From Te Anau it was a short bus ride to the boat at Te Anau Downs for the 1hr trip to the north end of the lake and the start of the Milford Track.
Unloading the bus at Te Anau Downs.
Our group plus a couple of independent walkers boarding the boat to the start of the Milford Track.
Naturally everyone wanted to be on the top deck since the weather was nice and sunny again!
The scar on the side of the mountain on the left is due to a landslide. There isn’t much soil on the sides of the mountains; the trees roots entangle around each other for support as they grow. Thus it only take a few to come loose to take out a whole lot.
Memorial cross for Quintin McPherson Mackinnon
Quintin Mackinnon was the explorer who found the overland route to Milford Sound that we now know as the Milford Track. Several land marks along the way are named in his honour, including Mackinnon Pass (the highest point of the track) where there is also a memorial cairn, Quintin Lodge (night 3 with Ultimate Hikes), and Lake McKinnon. I believe it was Mackinnon who invited the journalist mentioned above – he was keen to take guests along the track. He is greatly revered by the Ultimate Hikes guides and you learn a lot about him and what what conditions were like back then over the course of the hike, and get a really good appreciation for how much easier it is for us to do now!
The cross on that rock on that wee island in the middle of Lake Te Anau marks the place that Quintin Mackinnon’s (sometimes spelt “Quenton” and “McKinnon”) boat was found, wrecked after a storm in the last months of 1892. His body was never found so it is assumed that he drowned (apparently drowned people sink in fresh water). Given the lake extremely deep (the deepest point is 417m), a search – let alone recovery – was impracticable.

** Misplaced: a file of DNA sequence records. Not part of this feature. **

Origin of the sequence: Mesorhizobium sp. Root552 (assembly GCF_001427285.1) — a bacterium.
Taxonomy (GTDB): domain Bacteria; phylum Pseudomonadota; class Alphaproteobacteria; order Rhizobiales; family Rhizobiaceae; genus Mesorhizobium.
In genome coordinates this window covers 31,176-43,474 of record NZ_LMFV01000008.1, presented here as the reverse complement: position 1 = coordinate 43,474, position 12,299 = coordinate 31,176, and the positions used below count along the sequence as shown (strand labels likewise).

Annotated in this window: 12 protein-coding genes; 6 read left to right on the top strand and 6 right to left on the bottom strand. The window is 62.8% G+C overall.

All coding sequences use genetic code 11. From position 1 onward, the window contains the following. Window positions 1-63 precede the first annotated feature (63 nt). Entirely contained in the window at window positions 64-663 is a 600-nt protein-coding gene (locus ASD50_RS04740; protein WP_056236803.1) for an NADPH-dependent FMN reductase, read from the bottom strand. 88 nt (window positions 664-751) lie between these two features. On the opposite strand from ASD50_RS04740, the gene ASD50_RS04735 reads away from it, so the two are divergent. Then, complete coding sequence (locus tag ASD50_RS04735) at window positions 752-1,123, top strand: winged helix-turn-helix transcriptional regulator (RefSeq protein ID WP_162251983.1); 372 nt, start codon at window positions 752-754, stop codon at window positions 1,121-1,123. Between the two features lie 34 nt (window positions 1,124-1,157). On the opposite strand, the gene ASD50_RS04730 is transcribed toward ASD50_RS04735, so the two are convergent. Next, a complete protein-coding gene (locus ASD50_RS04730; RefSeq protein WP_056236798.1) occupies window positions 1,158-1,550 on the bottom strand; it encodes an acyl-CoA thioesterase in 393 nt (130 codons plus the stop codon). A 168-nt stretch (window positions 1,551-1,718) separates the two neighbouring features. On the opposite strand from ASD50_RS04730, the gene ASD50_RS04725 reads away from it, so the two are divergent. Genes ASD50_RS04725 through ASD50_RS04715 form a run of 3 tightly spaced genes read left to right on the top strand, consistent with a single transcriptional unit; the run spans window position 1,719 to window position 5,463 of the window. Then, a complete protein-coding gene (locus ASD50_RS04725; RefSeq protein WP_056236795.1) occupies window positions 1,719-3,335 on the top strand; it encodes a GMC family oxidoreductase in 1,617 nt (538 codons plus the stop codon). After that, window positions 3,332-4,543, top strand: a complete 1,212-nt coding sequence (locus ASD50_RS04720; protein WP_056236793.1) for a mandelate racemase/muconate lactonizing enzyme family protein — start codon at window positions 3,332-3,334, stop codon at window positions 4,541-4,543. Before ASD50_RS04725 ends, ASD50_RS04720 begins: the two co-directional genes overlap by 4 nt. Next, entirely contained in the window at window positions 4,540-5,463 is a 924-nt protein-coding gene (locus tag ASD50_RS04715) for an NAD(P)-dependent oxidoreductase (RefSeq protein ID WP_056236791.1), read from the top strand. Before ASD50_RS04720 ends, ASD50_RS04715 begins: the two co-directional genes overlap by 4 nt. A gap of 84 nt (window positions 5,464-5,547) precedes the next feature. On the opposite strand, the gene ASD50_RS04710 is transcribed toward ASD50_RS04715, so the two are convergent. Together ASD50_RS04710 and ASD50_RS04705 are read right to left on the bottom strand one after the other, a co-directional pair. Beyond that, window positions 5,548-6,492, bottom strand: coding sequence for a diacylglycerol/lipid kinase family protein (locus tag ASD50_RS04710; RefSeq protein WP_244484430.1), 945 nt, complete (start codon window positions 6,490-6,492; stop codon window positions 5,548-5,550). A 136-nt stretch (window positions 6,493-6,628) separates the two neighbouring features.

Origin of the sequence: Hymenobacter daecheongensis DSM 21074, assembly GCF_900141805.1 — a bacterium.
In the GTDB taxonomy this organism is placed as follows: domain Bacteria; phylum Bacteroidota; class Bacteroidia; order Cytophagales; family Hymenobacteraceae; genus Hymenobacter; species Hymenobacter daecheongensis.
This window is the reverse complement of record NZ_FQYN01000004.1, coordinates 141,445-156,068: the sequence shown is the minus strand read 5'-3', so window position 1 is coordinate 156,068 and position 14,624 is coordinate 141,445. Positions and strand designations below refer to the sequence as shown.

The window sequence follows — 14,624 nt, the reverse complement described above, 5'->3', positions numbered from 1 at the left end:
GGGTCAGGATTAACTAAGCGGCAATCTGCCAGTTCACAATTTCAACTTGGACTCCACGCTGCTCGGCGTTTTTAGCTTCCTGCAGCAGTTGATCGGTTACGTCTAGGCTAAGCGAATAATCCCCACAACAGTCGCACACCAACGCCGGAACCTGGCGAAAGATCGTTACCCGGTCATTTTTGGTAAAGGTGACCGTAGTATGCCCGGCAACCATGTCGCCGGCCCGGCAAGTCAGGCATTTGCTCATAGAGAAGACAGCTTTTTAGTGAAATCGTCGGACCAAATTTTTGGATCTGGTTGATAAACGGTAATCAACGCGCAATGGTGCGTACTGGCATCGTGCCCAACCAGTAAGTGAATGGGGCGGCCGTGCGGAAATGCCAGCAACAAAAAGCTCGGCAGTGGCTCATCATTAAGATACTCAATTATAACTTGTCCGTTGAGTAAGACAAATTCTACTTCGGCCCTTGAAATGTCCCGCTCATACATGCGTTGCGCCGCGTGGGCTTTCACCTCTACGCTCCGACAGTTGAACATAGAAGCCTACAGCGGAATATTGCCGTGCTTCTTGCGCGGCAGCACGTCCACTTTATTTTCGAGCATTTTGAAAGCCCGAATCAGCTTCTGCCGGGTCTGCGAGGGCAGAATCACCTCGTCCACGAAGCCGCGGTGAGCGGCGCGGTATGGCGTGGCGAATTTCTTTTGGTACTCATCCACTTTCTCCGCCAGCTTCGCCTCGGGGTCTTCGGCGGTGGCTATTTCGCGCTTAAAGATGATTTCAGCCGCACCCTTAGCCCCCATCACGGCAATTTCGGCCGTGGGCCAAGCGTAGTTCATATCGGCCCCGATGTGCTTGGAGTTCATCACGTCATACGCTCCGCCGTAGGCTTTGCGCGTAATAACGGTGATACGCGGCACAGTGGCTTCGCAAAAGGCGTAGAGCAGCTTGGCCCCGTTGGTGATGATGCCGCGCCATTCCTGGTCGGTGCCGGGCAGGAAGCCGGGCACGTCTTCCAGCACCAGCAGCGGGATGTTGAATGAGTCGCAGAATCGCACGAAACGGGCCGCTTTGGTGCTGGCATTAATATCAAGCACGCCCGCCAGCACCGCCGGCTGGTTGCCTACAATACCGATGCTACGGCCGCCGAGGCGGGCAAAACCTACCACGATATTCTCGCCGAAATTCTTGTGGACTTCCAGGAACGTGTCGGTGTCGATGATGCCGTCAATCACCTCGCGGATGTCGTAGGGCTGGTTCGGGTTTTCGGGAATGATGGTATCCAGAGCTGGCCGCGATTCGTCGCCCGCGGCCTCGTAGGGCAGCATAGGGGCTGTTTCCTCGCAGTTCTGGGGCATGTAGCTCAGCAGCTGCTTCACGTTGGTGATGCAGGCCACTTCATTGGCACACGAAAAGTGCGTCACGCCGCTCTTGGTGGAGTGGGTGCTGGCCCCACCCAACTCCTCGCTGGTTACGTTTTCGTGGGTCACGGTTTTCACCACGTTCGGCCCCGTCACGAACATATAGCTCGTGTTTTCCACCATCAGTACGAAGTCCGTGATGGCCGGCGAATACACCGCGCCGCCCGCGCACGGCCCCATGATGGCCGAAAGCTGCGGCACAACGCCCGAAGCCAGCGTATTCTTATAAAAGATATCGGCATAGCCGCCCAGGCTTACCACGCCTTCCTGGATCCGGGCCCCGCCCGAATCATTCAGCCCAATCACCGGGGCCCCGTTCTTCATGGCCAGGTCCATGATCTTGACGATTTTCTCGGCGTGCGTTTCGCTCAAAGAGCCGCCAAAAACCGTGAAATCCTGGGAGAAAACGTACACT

A summary of his life can be found here at TeAra.govt.nz – Quintin McKinnon
Anticipation grows – we’d be walking amongst these giants very soon.
The Clinton River entering Lake Te Anau; there is a jetty just to the right of frame.
Within minutes of landing at the official start of the Milford Track, we realised that we hadn’t put on insect repellent yet!! So instead of waiting to get our photograph taken with the sign marking the start of the track, we headed off – if you keep walking the sandflies don’t bother you (of course, it helps if you’re not all standing around in a big group, too).
GPS is working – we’re good to go!
The start of the Milford Track. We didn’t hang around to pose for a similar photo.
There were a few independent walkers on the boat who disembarked and headed off before us – they had about 1.5-2hrs to walk to the first DOC (Dept of Conservation) hut, named Clinton Hut as it is in Clinton Valley. A maximum of 40 independent walkers can start the track on any given day.